Colleagues - for info.
----- Original Message -----
From: Arts Management and Cultural Policy <[log in to unmask]>
To: [log in to unmask] <[log in to unmask]>
Sent: Tue Aug 17 17:22:19 2010
Subject: A "Golden Age"? Reflections on New Labour's Cultural Policy and its Post-Recession Legacy. Keynote speaker announcement
A “Golden Age”? Reflections on New Labour’s Cultural Policy and its Post-Recession Legacy 12th November 2010, University College London
Keynote speech: Creative Britain – Miracle or Mirage?
Robert Hewison, City University and Demos Associate, UK
Cultural Trends, the journal that champions the need for better evidence-based analyses of the cultural sector, is delighted to provide a major opportunity for researchers to consider whether what Tony Blair described as a Golden Age, in a 2007 valedictory speech at the Tate, actually existed. Questions to be considered include:
*What did it achieve?
*What might the effects of the recession on the cultural sector be in terms of changes in audiences and audience profiles, the economics of the sector and its financial impacts?
*How might government policy, and the sector itself – whether in the UK, Europe and elsewhere – assess its legacy and learn the lessons that inform a post-recession economy?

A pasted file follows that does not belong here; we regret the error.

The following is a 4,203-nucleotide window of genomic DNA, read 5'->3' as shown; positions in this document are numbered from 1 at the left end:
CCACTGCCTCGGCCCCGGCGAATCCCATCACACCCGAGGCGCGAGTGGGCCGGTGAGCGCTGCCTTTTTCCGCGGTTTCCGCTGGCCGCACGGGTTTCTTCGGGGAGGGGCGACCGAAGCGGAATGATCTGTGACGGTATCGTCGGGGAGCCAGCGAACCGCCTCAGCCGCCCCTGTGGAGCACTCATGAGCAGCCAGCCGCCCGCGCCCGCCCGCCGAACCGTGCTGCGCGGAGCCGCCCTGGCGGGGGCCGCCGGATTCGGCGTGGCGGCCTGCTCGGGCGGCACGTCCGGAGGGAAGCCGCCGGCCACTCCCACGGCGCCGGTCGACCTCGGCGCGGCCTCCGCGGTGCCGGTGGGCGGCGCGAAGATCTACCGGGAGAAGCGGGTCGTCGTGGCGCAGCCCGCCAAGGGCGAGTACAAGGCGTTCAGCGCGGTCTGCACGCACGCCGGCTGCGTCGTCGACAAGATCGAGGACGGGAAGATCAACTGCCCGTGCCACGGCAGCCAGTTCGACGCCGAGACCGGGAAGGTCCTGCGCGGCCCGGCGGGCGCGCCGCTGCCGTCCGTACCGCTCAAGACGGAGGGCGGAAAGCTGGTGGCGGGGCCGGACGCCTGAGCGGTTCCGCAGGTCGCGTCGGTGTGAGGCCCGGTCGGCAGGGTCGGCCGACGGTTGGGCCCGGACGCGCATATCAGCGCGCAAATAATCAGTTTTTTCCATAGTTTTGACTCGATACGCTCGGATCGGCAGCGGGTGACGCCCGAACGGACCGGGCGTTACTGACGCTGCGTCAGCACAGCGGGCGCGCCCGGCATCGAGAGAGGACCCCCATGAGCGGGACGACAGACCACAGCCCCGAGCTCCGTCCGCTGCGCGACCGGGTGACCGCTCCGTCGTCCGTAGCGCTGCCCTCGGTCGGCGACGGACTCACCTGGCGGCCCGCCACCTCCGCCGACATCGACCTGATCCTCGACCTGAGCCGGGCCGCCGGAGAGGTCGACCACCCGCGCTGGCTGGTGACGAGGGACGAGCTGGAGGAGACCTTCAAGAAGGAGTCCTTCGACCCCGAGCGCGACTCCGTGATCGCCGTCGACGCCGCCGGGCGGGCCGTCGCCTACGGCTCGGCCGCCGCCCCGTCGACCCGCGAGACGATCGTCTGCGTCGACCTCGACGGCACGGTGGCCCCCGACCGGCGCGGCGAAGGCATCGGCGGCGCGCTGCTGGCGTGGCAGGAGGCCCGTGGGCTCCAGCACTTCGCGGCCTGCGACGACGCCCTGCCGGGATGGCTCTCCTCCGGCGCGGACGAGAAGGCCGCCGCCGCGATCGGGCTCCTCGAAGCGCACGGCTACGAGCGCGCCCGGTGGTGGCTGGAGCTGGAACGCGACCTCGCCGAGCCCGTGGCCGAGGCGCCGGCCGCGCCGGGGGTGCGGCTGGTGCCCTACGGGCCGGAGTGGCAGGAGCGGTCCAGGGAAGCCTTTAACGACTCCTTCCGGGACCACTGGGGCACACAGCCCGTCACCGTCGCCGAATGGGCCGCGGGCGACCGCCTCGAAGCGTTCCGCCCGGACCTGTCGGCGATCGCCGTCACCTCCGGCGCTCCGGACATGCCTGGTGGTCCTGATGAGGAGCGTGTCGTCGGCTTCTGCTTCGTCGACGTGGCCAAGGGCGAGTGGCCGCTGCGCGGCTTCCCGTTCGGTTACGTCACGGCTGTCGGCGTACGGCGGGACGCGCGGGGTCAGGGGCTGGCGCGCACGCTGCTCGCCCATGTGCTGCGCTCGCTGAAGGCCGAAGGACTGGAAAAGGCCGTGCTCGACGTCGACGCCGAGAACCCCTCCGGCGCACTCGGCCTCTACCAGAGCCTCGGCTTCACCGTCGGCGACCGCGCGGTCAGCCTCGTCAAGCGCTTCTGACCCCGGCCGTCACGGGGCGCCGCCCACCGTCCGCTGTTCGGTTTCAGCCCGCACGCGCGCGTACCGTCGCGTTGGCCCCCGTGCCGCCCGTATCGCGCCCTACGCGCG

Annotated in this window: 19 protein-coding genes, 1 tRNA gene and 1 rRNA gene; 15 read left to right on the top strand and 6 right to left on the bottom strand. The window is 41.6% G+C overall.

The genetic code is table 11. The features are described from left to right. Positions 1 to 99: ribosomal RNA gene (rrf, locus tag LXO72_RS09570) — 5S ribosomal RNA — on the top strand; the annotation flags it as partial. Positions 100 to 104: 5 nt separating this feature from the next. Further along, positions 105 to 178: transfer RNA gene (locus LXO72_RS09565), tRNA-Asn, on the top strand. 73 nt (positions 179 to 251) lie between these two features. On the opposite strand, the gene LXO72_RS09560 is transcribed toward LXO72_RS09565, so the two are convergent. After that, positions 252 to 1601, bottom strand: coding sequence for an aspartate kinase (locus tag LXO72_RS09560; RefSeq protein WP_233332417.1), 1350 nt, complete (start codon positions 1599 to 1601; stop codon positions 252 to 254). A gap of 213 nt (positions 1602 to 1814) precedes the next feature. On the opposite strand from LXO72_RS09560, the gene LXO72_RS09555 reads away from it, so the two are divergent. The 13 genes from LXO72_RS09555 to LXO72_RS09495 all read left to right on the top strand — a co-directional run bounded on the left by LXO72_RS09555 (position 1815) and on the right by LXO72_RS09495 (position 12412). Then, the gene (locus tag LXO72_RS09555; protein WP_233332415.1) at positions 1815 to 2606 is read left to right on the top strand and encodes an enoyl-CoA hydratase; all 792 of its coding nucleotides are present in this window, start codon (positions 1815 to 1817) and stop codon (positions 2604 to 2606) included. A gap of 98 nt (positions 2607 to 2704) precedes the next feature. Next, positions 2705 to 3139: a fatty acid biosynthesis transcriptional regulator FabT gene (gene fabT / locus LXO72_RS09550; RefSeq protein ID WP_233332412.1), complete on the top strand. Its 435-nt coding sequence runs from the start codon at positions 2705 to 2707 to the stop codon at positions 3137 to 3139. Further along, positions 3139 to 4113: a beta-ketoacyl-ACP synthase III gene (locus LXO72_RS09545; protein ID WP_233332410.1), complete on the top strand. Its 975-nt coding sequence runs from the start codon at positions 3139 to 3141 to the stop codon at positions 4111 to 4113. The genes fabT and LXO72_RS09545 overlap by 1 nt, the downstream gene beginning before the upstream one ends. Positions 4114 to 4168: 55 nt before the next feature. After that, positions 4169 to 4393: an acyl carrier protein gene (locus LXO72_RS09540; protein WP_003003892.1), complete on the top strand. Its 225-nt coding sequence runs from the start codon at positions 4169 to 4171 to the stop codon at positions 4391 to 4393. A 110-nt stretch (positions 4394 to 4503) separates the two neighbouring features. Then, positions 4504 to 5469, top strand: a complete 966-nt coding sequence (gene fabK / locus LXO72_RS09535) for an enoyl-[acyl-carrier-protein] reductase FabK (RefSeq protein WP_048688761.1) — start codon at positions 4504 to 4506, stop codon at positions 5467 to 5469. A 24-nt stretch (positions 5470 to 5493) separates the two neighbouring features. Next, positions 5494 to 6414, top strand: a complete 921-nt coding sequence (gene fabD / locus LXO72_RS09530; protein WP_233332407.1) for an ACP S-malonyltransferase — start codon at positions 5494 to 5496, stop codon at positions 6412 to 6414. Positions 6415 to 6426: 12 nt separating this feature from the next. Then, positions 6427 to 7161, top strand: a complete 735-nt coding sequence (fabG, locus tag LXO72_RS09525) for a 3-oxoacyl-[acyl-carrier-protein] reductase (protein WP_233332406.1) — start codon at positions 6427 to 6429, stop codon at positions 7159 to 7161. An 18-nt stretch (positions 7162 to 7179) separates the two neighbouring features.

A “Golden Age”? provides the occasion for cultural commentators, policy analysts and historians to brigade the evidence for cultural achievements since 1997 and consider the relationship between culture and recessions since the 1970s. While this might appear retrospective, we are also keen to look forward and bring together ideas for the longer term impacts of what we observe and to develop hypotheses about cultural policy and activity in the future.
Further details, including the names of speakers, will be announced shortly. Places can be reserved in advance from [log in to unmask]
Email has been scanned for viruses by Altman Technologies' email management service - www.altman.co.uk/emailsystems
Glasgow Caledonian University is a registered Scottish charity, number SC021474
Winner: Times Higher Education’s Widening Participation Initiative of the Year 2009 and Herald Society’s Education Initiative of the Year 2009